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Report: Expensive airfares harm embassy operations in Afghanistan and Iraq

An Embassy Air CH-46 helicopter operates in Afghanistan. The airline established to support the U.S. embassies in Afghanistan and Iraq has begun charging such high fees that it is harming some embassy operations, according to a report released Sept. 24, 2019, by the State Department Inspector General.

U.S. ARMY

By PHILLIP WALTER WELLMAN | STARS AND STRIPES Published: September 24, 2019

KABUL, Afghanistan — An airline set up to support U.S. embassies in Afghanistan and Iraq has begun charging such high fares that it is hampering some diplomatic operations, according to a report released Tuesday by the State Department Inspector General.

A 7-minute helicopter trip with Embassy Air in Afghanistan costs nearly $1,500, while a 1-hour plane journey in Iraq is priced at nearly $4,800, the report said.

Tenuous security means embassy staff almost always have to travel within each country by air rather than road, and some bureaus have been unable to afford the prices on Embassy Air, said the report.

The Embassy Air program was established in 2009 to support the diplomatic missions in Kabul and Baghdad.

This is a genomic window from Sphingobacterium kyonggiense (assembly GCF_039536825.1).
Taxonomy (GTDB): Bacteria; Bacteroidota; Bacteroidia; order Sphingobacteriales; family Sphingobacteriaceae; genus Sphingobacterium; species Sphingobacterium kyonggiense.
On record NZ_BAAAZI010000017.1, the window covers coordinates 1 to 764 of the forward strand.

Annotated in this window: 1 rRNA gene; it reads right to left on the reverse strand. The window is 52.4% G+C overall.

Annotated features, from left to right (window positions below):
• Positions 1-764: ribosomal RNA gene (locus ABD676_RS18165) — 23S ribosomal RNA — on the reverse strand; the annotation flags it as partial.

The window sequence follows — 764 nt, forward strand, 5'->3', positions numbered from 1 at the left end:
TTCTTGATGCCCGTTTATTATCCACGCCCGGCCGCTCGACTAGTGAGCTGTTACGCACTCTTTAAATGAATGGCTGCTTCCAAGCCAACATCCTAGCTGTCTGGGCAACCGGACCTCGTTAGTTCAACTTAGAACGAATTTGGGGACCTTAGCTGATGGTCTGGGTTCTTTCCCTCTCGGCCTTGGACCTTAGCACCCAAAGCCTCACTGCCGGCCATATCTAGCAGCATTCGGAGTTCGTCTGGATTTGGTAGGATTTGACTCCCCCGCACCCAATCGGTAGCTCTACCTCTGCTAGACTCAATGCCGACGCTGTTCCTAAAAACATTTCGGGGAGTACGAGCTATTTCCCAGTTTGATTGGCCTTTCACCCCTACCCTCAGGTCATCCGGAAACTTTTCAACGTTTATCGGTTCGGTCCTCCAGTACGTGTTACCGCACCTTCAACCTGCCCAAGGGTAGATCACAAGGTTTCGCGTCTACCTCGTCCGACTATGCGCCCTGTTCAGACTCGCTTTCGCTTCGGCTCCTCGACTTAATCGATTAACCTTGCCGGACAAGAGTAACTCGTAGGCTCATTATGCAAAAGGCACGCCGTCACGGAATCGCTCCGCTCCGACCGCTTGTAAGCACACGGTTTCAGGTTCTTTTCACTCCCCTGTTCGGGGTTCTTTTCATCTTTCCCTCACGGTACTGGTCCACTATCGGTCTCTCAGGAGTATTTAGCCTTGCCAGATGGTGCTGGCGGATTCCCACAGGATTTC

High ticket prices have forced some offices to use other means of transportation, such as military or commercial airlines, and have forced officials to cancel visits to government project sites, the IG found in an audit of the airline, which maintains fleets of several planes and about two dozen helicopters in the two countries.

The $1,500 ticket price for a 7-minute helicopter trip from the U.S. Embassy in Kabul to nearby Camp Alvarado near the airport represents a nearly 400% increase from the price four years ago, the audit found.

A 1-hour flight from the Baghdad Diplomatic Support Center to the southern Iraq city of Basra, where the U.S. has a consulate, is priced at nearly $4,800, a 770% increase, it said.

The increases stem from a move by the board that oversees funding of the Embassy Air program to cover a larger share of operational costs through ticket sales instead of congressionally appropriated funds.

But, as ticket prices rose, ridership fell, and the IG audit found that officials did not routinely adjust the frequency of flights or the number of aircraft to align with changing demand.

As a result, the State Department “will continue to pay for significant costs associated with Embassy Air operations that are underused in addition to paying the costs associated with alternative modes of transportation,” the report said.

For fiscal year 2019, the total cost of Embassy Air services was more than $320 million.

The IG called on the body that oversees the program’s funds to implement policies to review and adjust ticket fees. It also recommended the board set up a procedure to review Embassy Air services and cost effectiveness in both Afghanistan and Iraq.

wellman.phillip@stripes.com
Twitter: @pwwellman

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